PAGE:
Another She Who Dares adventure
SWD Factor - *** depending on your relationship with the equine
I was never a ‘pony club’ girl, although I read books about horses, and imagined the romance of galloping on Black Beauty across moors and beaches. Our family didn’t have the resources for regular lessons, so my only riding experience was an occasional treat on holiday in North Wales in the rain, always in the rain. I would be left at a pony trekking centre, swaying uncertainly atop a large pony following another horse’s behind down a rough Welsh track, in the rain, always in the rain. There was a time when I was allowed to take a horse back to the paddock alone, bareback in Barmouth, and understood what all the fuss was about. In recent years there had been a single lesson at a local stable with my other half. He joked they wouldn’t have a horse big enough for him, but his face soon fell when the instructor called: “Bring out Satan”, and a huge black shire emerged from the shadows. Many She Who Dares members originate from counties where there are fields are choc full of stables and stud farms. Even in local urban areas there are horses loose in the green spaces, right across from the shopping centres of Harlow.
As my first weekend away with SWD approached, I was thrilled to see horse riding on the agenda, perhaps I could relive those brief childhood experiences, without the rain. It was not to be. When the day came the sky turned leaden grey and we bumped down a muddy track towards an isolated farm on Dartmoor, rain pelting at the windows of the minibus. A hopeful muttering broke out as we approached, the stable doors were shuttered and the house closed. We’d passed a welcoming pub along the way and would rather have been parked in front of it’s roaring fire listening to Kate Bush wailing “heathcliff’ on the juke box, than re-enacting Wuthering Heights on the rain soaked moor. Our hopes of a quiet pint were dashed as the stable door flung open and a red-cheeked lady in impossibly tight jodhpurs bounded towards us. She had more enthusiasm than the poor four legged creatures dragged out behind her, and the two legged types emerging from the mini bus. We scurried over to the tack room and fished about for riding boots, balancing on each other as we found the right size and carefully tucking our trousers in to keep our feet dry. That was our first mistake.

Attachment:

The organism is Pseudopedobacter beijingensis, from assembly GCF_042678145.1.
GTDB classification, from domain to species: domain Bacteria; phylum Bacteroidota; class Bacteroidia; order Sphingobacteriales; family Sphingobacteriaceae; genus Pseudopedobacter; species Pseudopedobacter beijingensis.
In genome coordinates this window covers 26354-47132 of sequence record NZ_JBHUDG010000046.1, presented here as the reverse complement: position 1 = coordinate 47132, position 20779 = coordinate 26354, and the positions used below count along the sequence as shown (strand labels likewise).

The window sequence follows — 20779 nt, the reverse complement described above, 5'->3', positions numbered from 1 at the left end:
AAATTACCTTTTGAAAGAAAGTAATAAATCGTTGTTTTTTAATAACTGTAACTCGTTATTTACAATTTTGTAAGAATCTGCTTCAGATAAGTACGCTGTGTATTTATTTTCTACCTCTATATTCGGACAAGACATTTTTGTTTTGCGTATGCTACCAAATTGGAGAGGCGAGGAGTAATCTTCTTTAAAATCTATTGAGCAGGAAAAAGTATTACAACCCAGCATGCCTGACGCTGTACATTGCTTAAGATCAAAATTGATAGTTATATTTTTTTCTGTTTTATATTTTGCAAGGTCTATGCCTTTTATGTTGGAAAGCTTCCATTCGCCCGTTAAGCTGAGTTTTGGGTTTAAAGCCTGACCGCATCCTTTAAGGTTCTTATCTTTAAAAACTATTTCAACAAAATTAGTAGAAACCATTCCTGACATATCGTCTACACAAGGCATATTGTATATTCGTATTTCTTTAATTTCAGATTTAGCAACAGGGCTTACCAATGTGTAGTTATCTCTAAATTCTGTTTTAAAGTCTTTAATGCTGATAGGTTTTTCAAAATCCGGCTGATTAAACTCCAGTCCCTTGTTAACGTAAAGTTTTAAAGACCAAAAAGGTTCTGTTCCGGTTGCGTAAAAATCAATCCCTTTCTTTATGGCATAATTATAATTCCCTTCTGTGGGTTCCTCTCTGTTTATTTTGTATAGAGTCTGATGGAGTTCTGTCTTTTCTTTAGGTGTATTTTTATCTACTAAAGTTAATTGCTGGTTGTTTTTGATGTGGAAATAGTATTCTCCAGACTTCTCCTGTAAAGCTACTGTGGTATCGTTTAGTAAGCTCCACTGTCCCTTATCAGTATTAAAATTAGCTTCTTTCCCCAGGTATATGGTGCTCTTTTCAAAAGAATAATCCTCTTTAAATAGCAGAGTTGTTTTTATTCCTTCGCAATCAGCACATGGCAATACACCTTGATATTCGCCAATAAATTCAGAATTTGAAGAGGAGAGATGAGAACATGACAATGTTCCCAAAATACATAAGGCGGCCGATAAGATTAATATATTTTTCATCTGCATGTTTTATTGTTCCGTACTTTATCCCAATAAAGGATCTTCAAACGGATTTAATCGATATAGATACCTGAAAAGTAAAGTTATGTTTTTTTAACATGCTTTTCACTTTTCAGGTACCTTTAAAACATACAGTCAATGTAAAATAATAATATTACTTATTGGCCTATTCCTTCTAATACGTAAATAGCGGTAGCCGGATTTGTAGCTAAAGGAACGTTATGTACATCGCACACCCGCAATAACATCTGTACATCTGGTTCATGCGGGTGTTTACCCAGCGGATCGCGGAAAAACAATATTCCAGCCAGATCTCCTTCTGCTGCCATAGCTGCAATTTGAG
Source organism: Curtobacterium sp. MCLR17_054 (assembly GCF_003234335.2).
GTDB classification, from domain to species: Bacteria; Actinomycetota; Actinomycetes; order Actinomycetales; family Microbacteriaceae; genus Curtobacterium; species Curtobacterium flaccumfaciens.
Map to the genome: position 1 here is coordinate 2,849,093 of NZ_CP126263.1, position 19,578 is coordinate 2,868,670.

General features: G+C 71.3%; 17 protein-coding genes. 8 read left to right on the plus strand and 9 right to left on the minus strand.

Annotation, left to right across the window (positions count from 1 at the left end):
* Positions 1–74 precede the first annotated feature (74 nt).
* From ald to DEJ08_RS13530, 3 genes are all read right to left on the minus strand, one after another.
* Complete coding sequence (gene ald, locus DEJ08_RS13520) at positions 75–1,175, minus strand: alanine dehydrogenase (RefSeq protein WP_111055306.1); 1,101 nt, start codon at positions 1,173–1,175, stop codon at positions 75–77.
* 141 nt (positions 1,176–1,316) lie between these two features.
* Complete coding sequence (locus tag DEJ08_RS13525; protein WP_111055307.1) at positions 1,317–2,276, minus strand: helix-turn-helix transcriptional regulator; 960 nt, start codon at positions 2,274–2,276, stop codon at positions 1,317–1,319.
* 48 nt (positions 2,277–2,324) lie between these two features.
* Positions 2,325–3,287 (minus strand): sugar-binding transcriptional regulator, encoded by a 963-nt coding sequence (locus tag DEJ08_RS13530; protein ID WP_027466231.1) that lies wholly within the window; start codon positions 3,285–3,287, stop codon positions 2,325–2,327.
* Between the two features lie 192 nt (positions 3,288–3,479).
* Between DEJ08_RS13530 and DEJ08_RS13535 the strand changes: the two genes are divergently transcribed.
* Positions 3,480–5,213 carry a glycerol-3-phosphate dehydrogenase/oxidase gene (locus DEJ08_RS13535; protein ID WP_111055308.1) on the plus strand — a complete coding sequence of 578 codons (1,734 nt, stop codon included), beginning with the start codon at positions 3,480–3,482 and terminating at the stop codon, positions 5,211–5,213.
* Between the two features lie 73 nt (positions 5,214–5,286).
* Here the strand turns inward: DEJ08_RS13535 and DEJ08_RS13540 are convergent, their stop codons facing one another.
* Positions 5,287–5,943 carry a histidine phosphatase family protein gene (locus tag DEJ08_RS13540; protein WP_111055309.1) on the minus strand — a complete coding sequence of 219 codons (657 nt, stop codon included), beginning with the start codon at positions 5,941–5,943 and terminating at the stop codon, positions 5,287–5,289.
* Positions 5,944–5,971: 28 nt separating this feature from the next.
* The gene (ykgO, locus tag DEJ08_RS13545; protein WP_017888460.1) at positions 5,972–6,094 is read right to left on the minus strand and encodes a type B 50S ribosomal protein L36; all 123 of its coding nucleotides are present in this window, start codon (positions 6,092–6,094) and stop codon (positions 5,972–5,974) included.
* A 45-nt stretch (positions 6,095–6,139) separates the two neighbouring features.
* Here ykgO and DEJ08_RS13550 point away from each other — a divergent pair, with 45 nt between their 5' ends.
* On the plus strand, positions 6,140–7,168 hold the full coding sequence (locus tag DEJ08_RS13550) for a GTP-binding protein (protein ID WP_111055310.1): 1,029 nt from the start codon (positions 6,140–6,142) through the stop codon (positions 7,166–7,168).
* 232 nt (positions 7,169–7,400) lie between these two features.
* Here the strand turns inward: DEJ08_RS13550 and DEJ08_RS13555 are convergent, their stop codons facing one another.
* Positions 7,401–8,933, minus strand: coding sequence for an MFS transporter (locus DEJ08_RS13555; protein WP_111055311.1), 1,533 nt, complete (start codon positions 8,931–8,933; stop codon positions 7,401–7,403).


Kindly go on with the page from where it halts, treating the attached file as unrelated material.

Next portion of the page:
Sliding and squelching across the courtyard, we were sized up to the right horse, all of us wobbling up the little step provided, no one leapt eagerly from ground to mount. Frances was wary of horses and tried not to look her steed in the eye, but entered into a one-way negotiation with the animal, explaining her limits and setting out how she would like it to behave, before settling in the saddle. We watched, crippled with laughter, as the horse shook the rain from its mane and trotted off in the wrong direction, Frances clinging on, pleading with words, knees and feet.
I looked at my horse and it stared back mournfully, I wished I’d saved it a sugar lump or a mint, a pat on the neck hardly seemed sufficient for what I was about to put it through. As I climbed aboard gingerly, reigns looped through fingers a la John Wayne, jolly horse lady came tearing across the yard, shouting I was doing it wrong unless I wanted to lose a finger, she re-adjusted my clenched fists and dangling feet and turned my horse to head off up the trail, plodding on a well-worn route. The ground was fetlock deep in mud and rocks, and I prayed my steed had sure feet. I tried to assist the poor beast by leaning forward uphill and backwards downhill, but I don’t think it made much difference. The horse turned his head away from the horizontal rain, his neck at right angles to his body, trudging ever forwards. I tried to keep my head down too, unable to admire the scenery, as the rain streamed from my riding helmet down my face and into my eyes.
As we reached the ridge a group peeled off for trotting, the rest of us broke into a canter, my horse was slow to start but not slow to stop, the thought of getting back to a warm dry stable encouraged his speed. As we made it back and removed our riding boots we realized the folly of tucking our trousers in. Each boot contained pints of rainwater, tipping them up sent water sloshing around our feet. We led the horses towards the stables, patting and thank ing them for their perseverance, and staggered off to the damp minibus. Just as we were pulling away, another group turned up, I saw my horse glance over to the warm dry stable he was denied. I’ve never seen an animal look so unchuffed.
Where to try riding:
Most activity centres provide pony trekking. For Dartmoor try:
Klondyke Road Okehampton EX20 1EW
0845 371 9651 email@example.com
There are hundreds of riding schools dotted across the country. The following National organizations could help you find a suitable one:
The British Horse Society website has a search facility:
The National Riding Festival:
In Hertfordshire, these come recommended:
Hallingbury Hall Equestrian Centre
Maple Pollard, Little Hallingbury, near Bishops Stortford
And if you ever find yourself at the Grand Canyon, try trekking with the Diamond Bar ranch along the canyon floor, no rain, extreme heat and possibly rattlesnakes: